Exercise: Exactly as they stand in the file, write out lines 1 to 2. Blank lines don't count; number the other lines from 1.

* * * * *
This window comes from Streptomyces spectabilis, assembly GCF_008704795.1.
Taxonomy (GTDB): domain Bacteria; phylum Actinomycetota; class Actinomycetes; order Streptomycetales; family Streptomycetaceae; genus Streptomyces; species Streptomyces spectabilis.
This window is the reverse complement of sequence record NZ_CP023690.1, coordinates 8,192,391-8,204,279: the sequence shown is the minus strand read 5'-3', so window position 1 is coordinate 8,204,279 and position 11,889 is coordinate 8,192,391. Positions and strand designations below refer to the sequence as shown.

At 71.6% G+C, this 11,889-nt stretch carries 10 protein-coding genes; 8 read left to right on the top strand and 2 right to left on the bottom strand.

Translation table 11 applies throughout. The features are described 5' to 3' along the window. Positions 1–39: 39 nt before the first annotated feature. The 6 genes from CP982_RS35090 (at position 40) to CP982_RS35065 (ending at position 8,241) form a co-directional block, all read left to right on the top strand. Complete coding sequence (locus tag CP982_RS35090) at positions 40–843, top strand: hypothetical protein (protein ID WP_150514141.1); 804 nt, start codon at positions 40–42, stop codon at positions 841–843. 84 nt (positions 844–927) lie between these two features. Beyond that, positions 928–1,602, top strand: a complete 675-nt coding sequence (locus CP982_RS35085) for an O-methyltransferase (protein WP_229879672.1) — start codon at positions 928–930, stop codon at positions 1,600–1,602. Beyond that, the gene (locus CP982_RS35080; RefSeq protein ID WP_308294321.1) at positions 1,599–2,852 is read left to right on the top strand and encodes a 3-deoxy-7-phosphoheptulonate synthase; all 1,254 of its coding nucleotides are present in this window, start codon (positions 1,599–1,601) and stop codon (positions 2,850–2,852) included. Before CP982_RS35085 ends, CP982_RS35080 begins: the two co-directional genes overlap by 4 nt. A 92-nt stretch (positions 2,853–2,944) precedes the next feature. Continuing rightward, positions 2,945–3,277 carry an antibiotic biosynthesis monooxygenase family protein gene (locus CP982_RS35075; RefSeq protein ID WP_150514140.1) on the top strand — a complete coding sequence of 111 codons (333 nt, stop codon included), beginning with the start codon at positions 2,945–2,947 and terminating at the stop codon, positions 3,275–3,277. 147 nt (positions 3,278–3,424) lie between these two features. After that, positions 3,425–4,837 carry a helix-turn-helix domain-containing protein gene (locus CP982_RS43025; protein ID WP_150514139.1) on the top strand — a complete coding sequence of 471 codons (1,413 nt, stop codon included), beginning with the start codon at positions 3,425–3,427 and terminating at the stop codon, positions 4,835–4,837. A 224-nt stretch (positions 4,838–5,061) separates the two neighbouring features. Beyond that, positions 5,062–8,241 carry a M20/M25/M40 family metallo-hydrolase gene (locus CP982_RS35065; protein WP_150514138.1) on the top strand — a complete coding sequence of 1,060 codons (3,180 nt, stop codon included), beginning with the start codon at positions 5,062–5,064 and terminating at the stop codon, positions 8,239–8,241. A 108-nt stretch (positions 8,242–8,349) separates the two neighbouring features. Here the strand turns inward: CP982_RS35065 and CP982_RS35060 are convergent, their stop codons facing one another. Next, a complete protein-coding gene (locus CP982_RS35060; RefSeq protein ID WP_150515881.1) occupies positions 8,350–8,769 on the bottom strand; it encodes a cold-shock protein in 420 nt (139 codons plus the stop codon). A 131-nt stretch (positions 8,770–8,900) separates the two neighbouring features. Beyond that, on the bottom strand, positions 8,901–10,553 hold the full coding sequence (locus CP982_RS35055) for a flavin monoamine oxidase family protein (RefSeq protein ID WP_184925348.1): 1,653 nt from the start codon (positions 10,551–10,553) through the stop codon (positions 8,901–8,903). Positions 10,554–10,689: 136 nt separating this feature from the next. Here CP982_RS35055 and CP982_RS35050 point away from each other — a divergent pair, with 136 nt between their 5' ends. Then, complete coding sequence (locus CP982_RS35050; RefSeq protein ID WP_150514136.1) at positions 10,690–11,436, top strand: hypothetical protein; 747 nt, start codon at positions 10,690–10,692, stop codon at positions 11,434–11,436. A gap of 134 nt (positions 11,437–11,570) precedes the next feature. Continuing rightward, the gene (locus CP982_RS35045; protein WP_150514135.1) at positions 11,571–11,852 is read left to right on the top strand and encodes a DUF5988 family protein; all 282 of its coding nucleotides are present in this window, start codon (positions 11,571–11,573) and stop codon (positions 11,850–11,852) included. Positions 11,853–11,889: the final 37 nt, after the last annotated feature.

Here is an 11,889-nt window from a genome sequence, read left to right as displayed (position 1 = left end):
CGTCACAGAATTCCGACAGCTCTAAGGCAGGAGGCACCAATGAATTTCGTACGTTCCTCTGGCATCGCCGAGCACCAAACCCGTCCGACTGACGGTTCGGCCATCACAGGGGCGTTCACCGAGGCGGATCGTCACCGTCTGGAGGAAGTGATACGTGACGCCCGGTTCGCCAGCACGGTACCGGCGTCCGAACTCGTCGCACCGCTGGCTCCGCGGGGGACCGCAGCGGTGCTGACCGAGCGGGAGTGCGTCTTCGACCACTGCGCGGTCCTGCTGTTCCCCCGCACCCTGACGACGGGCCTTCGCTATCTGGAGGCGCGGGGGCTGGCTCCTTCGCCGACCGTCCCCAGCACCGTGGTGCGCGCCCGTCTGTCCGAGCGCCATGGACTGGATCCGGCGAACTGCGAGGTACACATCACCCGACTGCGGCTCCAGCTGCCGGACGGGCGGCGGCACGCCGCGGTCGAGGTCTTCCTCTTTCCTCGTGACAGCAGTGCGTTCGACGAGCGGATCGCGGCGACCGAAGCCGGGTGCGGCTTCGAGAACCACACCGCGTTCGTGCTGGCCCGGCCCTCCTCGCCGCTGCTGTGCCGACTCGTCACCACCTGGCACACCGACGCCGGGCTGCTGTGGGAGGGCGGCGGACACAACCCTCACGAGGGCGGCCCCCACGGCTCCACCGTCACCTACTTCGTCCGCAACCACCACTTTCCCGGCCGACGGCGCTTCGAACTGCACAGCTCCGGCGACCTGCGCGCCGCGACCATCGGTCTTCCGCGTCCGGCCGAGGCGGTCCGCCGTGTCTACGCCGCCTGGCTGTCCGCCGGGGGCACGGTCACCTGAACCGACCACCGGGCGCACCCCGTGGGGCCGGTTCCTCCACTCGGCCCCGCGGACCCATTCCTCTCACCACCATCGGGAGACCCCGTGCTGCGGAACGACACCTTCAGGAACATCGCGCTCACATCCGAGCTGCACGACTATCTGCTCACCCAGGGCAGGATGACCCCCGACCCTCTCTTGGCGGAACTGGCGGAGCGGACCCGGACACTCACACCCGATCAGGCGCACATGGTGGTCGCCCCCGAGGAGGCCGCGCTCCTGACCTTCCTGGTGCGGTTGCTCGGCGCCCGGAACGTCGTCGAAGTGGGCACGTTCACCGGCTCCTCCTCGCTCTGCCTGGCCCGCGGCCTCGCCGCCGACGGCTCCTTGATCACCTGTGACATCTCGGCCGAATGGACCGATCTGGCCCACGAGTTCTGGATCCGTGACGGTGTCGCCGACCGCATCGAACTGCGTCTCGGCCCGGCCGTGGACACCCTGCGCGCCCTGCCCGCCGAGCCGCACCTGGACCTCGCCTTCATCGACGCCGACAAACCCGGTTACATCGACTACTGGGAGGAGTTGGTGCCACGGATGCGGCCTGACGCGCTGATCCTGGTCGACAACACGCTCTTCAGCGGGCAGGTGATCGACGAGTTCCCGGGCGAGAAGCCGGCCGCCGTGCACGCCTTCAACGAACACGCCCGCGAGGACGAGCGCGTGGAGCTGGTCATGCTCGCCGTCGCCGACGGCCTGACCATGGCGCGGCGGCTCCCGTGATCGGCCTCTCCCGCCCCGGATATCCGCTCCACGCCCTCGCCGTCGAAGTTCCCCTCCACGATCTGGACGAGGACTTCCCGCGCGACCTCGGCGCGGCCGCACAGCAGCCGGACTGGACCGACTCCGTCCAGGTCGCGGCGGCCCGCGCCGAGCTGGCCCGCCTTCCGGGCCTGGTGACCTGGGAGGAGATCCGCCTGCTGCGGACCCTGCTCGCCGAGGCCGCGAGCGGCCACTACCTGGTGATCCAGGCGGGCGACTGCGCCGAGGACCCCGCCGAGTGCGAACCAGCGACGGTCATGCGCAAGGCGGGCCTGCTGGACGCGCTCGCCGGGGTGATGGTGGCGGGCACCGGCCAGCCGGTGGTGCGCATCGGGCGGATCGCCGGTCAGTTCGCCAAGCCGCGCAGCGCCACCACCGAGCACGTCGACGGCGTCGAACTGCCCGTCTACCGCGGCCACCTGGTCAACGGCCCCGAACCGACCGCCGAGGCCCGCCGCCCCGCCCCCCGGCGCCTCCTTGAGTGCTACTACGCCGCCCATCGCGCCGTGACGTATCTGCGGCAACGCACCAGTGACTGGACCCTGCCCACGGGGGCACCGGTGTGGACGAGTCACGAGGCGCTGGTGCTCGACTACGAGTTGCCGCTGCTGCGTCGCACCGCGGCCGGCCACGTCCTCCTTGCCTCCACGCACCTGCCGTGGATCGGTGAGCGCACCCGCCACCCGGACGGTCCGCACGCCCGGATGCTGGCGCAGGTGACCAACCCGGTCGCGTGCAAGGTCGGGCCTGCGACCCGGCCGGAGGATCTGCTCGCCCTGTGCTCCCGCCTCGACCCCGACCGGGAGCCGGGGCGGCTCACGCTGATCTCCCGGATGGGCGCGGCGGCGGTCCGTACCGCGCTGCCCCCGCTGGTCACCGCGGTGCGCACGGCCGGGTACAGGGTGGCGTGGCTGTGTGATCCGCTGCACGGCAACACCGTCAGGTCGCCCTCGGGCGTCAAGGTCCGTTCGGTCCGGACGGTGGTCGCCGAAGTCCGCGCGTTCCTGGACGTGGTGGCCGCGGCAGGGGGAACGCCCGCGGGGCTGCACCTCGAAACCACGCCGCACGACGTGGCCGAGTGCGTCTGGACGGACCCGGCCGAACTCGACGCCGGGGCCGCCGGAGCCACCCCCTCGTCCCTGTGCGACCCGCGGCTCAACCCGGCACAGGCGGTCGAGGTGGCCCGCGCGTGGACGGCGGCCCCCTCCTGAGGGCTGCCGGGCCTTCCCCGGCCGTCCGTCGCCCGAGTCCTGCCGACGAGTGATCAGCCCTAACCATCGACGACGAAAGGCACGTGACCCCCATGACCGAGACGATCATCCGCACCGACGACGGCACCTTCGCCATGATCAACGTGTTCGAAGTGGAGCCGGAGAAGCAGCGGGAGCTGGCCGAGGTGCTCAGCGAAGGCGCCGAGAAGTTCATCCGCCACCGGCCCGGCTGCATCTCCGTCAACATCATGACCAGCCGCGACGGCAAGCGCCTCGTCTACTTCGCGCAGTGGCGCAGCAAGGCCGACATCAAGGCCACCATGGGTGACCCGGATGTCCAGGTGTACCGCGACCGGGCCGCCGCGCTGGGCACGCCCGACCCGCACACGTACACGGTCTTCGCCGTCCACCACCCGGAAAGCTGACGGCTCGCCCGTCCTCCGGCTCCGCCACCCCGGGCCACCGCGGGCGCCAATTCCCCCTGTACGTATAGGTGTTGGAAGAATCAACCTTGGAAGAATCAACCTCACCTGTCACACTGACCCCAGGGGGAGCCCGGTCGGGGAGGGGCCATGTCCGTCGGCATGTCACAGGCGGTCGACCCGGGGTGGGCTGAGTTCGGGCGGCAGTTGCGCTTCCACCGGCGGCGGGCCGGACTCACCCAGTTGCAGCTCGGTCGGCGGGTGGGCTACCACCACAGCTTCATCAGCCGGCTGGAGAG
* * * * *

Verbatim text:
This window comes from Streptomyces spectabilis, assembly GCF_008704795.1.
Taxonomy (GTDB): domain Bacteria; phylum Actinomycetota; class Actinomycetes; order Streptomycetales; family Streptomycetaceae; genus Streptomyces; species Streptomyces spectabilis.